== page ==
NEW YORK (TheStreet) -- Much of the discussion around scandal-wracked Brazilian oil giant Petrobras (PBR - Get Report) involves its $135 billion debt load, but the highly volatile stock has attracted a fervent following among day-traders, much like Fannie Mae (FNMA), Freddie Mac (FMCC) or Herballife (HLF - Get Report).
The Fannie and Freddie analogy is particularly apt because, like those companies, Brazil's government is deeply involved with management decisions, meaning policy goals often come ahead of shareholder interests.
The special twist of the Petrobras saga is the company been forced to delay the release of financial statements amid a corruption investigation, called Operation Lava Jato (Car Wash), that has implicated government officials and former high-level Petrobras executives.
The U.S.-listed shares have lost some 70% over the past six months, pummeled by the corruption scandal as well as the plunge in energy prices. Shares are currently down over 4% to around $5.
New CEO Aldemir Bendine, brought in last month from the top post at Banco do Brasil, hasn't inspired much confidence among investors. A survey of 160 investors published Tuesday by Credit Suisse found 54% had a negative view of Petrobras' new management, while just 17% had a positive opinion.
"It's more cronyism," said Morningstar analyst Allen Good, comparing Bendine's leadership to that of his predecessor at Petrobras, Maria das Graças Silva Foster. Silva Foster resigned last month along with five other senior executives.
Good is one of four analysts listed by Bloomberg as recommending Petrobras shares to investors. Four others have a sell rating while the rest have the equivalent of a hold or market perform rating.
"I think a lot of the pressure on the equity is really more around the uncertainty regarding the corruption scandal than anything to do with the fundamentals of the company," Good says.
For traders moving in and out of the stock, that uncertainty appears to have created opportunity. In February 2014, U.S.-listed Petrobras shares' highest trading volume day was about 34 million. In February of this year it was more than 75 million, with no day less than 30 million. Overall share volume has roughly doubled from a year ago, as has short interest, according to Nasdaq data.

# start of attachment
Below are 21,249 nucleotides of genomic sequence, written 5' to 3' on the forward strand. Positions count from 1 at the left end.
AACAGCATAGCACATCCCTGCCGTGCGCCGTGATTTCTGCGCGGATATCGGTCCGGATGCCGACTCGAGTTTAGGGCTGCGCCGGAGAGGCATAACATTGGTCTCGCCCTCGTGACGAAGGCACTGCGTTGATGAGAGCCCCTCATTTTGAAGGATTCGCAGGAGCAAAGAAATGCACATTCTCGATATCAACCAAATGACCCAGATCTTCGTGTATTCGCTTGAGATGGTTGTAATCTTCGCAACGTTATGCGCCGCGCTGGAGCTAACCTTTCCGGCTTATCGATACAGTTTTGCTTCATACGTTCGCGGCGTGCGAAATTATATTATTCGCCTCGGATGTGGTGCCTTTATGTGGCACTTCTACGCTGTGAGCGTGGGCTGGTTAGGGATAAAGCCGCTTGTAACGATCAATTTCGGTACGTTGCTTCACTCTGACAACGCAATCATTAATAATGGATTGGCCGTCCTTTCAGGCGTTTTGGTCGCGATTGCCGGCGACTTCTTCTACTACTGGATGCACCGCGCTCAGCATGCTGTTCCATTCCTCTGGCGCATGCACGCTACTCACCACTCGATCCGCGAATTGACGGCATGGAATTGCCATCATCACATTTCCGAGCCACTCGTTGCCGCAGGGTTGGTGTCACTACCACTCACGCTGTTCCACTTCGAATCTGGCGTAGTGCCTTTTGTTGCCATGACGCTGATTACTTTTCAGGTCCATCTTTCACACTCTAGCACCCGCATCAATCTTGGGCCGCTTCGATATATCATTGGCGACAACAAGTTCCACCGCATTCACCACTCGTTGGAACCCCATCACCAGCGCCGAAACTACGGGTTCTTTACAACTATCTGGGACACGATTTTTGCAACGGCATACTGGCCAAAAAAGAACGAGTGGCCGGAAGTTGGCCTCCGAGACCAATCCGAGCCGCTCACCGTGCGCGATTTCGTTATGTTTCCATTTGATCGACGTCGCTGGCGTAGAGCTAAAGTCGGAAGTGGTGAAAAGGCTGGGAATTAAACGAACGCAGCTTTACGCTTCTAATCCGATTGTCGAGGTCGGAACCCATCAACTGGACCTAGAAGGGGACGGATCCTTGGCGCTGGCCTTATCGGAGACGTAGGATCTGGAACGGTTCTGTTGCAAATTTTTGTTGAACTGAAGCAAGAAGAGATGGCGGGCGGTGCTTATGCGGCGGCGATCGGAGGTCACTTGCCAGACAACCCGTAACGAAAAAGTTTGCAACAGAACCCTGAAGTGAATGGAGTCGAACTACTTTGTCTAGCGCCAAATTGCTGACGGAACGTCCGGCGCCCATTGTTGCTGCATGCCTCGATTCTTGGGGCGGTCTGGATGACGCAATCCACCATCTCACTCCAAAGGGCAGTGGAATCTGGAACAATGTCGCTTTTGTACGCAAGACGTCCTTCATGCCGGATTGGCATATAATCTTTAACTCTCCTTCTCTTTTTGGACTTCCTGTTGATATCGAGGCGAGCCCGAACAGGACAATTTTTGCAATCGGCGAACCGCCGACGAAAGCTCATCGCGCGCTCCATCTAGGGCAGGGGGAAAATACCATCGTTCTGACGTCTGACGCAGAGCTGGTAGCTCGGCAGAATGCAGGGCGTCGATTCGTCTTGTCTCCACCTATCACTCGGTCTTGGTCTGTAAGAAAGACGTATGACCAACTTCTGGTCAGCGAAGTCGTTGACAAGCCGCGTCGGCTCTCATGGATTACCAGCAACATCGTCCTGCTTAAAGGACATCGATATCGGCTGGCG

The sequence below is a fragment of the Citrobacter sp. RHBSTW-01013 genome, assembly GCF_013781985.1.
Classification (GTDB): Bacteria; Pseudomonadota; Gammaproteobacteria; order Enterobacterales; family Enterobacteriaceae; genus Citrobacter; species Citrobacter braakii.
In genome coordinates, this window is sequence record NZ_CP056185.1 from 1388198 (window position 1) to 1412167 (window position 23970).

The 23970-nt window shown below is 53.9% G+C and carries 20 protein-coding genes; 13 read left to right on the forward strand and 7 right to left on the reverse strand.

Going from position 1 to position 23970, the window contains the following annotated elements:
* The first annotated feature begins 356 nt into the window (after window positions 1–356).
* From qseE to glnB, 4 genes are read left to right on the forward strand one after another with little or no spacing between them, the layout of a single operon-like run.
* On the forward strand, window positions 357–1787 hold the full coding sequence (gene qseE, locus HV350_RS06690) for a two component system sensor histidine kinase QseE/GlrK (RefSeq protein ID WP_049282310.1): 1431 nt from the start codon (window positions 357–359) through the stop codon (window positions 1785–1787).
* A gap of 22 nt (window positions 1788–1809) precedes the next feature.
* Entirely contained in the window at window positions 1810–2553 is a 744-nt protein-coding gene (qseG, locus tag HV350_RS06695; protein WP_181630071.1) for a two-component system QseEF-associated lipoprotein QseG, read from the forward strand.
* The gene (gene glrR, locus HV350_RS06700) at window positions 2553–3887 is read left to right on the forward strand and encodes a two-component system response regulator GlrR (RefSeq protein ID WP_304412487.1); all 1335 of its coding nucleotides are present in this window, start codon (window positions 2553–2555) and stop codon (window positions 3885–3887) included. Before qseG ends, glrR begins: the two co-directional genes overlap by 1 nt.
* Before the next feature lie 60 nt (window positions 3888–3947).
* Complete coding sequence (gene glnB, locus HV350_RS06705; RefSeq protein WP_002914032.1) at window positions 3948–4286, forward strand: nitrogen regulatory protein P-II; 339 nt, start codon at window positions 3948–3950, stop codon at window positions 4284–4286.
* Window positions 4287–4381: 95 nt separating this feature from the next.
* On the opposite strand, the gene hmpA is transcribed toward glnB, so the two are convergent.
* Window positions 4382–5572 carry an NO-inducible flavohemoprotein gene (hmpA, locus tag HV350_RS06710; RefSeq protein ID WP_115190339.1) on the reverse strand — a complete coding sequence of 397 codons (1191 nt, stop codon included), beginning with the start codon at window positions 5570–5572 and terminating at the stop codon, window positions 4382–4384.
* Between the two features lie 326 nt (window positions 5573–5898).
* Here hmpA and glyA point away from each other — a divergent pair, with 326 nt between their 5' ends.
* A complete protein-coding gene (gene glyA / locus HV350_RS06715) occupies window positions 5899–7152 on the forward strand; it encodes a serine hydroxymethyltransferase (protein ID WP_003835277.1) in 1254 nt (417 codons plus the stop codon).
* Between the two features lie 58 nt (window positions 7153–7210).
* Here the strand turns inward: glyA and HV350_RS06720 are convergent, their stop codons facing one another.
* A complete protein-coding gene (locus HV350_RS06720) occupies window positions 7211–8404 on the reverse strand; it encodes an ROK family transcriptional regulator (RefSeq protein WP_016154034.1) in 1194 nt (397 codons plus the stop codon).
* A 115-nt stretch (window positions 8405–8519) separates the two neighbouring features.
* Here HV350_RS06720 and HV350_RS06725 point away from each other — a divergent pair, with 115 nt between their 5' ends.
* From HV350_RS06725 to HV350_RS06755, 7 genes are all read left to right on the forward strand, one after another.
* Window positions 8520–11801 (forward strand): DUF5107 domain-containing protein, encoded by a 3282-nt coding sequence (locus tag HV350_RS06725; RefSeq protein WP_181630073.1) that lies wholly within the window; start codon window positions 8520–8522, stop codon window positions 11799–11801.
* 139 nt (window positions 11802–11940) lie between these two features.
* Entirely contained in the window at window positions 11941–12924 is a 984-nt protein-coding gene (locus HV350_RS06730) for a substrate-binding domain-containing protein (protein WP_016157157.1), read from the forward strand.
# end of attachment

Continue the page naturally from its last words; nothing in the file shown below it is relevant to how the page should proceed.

"Any time you see a stock fall as sharply as this one has done you're going to get bottom fishers," said one analyst. He says he gets few calls on the stock, which he believes is because he is not based in Brazil. He thinks most of the investors who follow the stock are Brazilian. In the Credit Suisse survey, 68% of the investors were based in Brazil, as are the analysts who conducted it.
"A value investor won't touch the stock because you look at the chart and it's straight down," the analyst says.
Still, there is a case to be made for the stock.
Because of government price controls for fuel, Petrobras' refining business is profitable despite the global drop in oil prices, Morningstar's Good says. He believes debt levels, while high, can be managed through spending cuts and asset sales.
Indeed, because Petrobras is a net importer, it benefits from the global price decline, getting $80-$85 per barrel for oil that sells on international markets for $45-$50, according to a Fitch Ratings report.
Another analyst who spoke on the condition of anonymity is more negative on the stock, however. He believes Petrobras will need to issue $30 billion worth of shares to bring debt levels to a manageable level, causing severe dilution for the stock. Still another who did not want to be named said he could not recommend the shares until Petrobras has released audited financial statements.
Petrobras has until May 1 to release audited financials or risk starting a process that could push it into default on its bonds. Aurelius Capital, a hedge fund that has a history of battling companies over debt payments, has already written to other Petrobras creditors asking them to formally declare Petrobras in default. If enough bondholders agree, Petrobras could be forced to accelerate payments to bondholders.
This deadline is currently the biggest issue for debtholders, says Fitch analyst Lucas Aristizabal.
One thing that seems fairly certain is that Petrobras' dividend to common stockholders will be cut significantly, if not done away with entirely. Petrobras paid a $2.6 billion dividend in 2013, but the size of the dividend paid out in 2014 has not been disclosed, according to Aristizabal.
None of the four analysts interviewed for this article saw much likelihood Petrobras would maintain its dividend, and 87% of the investors in the Credit Suisse survey expect no common share dividend whatsoever for 2015.